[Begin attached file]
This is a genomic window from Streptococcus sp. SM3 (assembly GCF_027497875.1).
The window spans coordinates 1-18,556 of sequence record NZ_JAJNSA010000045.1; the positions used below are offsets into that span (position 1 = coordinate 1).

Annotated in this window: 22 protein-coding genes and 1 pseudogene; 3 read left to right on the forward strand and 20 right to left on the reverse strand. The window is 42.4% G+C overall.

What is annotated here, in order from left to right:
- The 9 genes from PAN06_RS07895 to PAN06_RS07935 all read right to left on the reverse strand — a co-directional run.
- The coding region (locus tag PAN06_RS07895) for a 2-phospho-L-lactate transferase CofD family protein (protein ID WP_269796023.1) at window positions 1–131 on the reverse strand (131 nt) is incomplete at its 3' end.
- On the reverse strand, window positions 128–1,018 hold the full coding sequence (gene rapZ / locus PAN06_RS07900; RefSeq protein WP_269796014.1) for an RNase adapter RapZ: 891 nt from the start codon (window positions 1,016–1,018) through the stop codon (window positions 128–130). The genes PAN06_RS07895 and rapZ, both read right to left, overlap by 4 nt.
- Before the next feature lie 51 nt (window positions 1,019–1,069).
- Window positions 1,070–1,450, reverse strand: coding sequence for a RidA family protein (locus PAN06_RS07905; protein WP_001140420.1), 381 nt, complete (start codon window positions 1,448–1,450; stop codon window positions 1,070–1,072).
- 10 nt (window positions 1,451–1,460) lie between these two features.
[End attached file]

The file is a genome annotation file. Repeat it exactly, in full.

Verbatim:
This is a genomic window from Streptococcus sp. SM3 (assembly GCF_027497875.1).
The window spans coordinates 1-18,556 of sequence record NZ_JAJNSA010000045.1; the positions used below are offsets into that span (position 1 = coordinate 1).

Annotated in this window: 22 protein-coding genes and 1 pseudogene; 3 read left to right on the forward strand and 20 right to left on the reverse strand. The window is 42.4% G+C overall.

What is annotated here, in order from left to right:
- The 9 genes from PAN06_RS07895 to PAN06_RS07935 all read right to left on the reverse strand — a co-directional run.
- The coding region (locus tag PAN06_RS07895) for a 2-phospho-L-lactate transferase CofD family protein (protein ID WP_269796023.1) at window positions 1–131 on the reverse strand (131 nt) is incomplete at its 3' end.
- On the reverse strand, window positions 128–1,018 hold the full coding sequence (gene rapZ / locus PAN06_RS07900; RefSeq protein WP_269796014.1) for an RNase adapter RapZ: 891 nt from the start codon (window positions 1,016–1,018) through the stop codon (window positions 128–130). The genes PAN06_RS07895 and rapZ, both read right to left, overlap by 4 nt.
- Before the next feature lie 51 nt (window positions 1,019–1,069).
- Window positions 1,070–1,450, reverse strand: coding sequence for a RidA family protein (locus PAN06_RS07905; protein WP_001140420.1), 381 nt, complete (start codon window positions 1,448–1,450; stop codon window positions 1,070–1,072).
- 10 nt (window positions 1,451–1,460) lie between these two features.